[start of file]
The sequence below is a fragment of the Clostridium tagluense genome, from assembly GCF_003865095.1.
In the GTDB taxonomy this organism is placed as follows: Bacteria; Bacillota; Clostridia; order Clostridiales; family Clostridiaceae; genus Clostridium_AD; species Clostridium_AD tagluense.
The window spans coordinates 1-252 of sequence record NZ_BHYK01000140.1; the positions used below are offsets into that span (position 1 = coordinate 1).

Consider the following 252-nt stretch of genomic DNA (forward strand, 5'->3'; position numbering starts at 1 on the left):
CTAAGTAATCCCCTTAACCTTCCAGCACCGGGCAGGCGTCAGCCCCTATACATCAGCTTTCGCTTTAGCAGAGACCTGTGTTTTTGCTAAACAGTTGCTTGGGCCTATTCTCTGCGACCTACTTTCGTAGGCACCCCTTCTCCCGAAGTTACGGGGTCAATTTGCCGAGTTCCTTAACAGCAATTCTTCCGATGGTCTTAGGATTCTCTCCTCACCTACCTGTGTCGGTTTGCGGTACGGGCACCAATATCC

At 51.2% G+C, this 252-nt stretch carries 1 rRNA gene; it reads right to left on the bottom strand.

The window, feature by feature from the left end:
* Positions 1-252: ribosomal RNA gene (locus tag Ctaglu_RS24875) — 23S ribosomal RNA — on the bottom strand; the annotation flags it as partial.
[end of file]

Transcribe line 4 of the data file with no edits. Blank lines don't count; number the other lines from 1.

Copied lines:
Consider the following 252-nt stretch of genomic DNA (forward strand, 5'->3'; position numbering starts at 1 on the left):